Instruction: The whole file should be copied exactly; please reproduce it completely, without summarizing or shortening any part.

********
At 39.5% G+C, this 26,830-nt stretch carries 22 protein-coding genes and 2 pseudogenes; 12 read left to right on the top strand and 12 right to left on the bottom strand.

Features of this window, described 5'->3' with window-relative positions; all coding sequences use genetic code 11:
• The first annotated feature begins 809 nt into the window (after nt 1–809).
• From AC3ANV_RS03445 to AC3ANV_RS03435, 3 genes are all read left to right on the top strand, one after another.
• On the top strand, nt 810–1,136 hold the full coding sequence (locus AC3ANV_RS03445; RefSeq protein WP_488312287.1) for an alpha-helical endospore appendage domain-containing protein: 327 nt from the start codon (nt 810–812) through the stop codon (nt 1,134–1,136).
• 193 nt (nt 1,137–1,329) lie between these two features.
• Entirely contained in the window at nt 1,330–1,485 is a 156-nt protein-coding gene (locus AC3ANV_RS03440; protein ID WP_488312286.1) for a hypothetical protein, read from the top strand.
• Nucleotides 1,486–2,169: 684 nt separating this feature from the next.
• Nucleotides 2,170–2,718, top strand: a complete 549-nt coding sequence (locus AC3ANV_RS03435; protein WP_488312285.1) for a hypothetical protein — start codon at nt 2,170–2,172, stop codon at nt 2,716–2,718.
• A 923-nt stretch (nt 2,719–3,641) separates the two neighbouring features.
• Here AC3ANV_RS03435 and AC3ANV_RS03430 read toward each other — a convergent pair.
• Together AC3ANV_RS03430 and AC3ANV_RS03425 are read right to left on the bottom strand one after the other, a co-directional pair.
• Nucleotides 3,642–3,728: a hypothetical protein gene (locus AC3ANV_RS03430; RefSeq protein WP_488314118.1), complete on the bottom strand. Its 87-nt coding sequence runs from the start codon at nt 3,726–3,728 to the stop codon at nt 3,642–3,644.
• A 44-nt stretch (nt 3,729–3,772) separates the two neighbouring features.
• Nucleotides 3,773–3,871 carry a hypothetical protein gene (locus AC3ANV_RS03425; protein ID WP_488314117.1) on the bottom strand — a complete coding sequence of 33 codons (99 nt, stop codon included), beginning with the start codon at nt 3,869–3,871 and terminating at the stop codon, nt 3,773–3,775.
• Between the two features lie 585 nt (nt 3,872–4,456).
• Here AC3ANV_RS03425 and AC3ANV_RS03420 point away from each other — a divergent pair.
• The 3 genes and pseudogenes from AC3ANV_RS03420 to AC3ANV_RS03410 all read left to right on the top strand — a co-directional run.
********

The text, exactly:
At 39.5% G+C, this 26,830-nt stretch carries 22 protein-coding genes and 2 pseudogenes; 12 read left to right on the top strand and 12 right to left on the bottom strand.

Features of this window, described 5'->3' with window-relative positions; all coding sequences use genetic code 11:
• The first annotated feature begins 809 nt into the window (after nt 1–809).
• From AC3ANV_RS03445 to AC3ANV_RS03435, 3 genes are all read left to right on the top strand, one after another.
• On the top strand, nt 810–1,136 hold the full coding sequence (locus AC3ANV_RS03445; RefSeq protein WP_488312287.1) for an alpha-helical endospore appendage domain-containing protein: 327 nt from the start codon (nt 810–812) through the stop codon (nt 1,134–1,136).
• 193 nt (nt 1,137–1,329) lie between these two features.
• Entirely contained in the window at nt 1,330–1,485 is a 156-nt protein-coding gene (locus AC3ANV_RS03440; protein ID WP_488312286.1) for a hypothetical protein, read from the top strand.
• Nucleotides 1,486–2,169: 684 nt separating this feature from the next.
• Nucleotides 2,170–2,718, top strand: a complete 549-nt coding sequence (locus AC3ANV_RS03435; protein WP_488312285.1) for a hypothetical protein — start codon at nt 2,170–2,172, stop codon at nt 2,716–2,718.
• A 923-nt stretch (nt 2,719–3,641) separates the two neighbouring features.
• Here AC3ANV_RS03435 and AC3ANV_RS03430 read toward each other — a convergent pair.
• Together AC3ANV_RS03430 and AC3ANV_RS03425 are read right to left on the bottom strand one after the other, a co-directional pair.
• Nucleotides 3,642–3,728: a hypothetical protein gene (locus AC3ANV_RS03430; RefSeq protein WP_488314118.1), complete on the bottom strand. Its 87-nt coding sequence runs from the start codon at nt 3,726–3,728 to the stop codon at nt 3,642–3,644.
• A 44-nt stretch (nt 3,729–3,772) separates the two neighbouring features.
• Nucleotides 3,773–3,871 carry a hypothetical protein gene (locus AC3ANV_RS03425; protein ID WP_488314117.1) on the bottom strand — a complete coding sequence of 33 codons (99 nt, stop codon included), beginning with the start codon at nt 3,869–3,871 and terminating at the stop codon, nt 3,773–3,775.
• Between the two features lie 585 nt (nt 3,872–4,456).
• Here AC3ANV_RS03425 and AC3ANV_RS03420 point away from each other — a divergent pair.
• The 3 genes and pseudogenes from AC3ANV_RS03420 to AC3ANV_RS03410 all read left to right on the top strand — a co-directional run.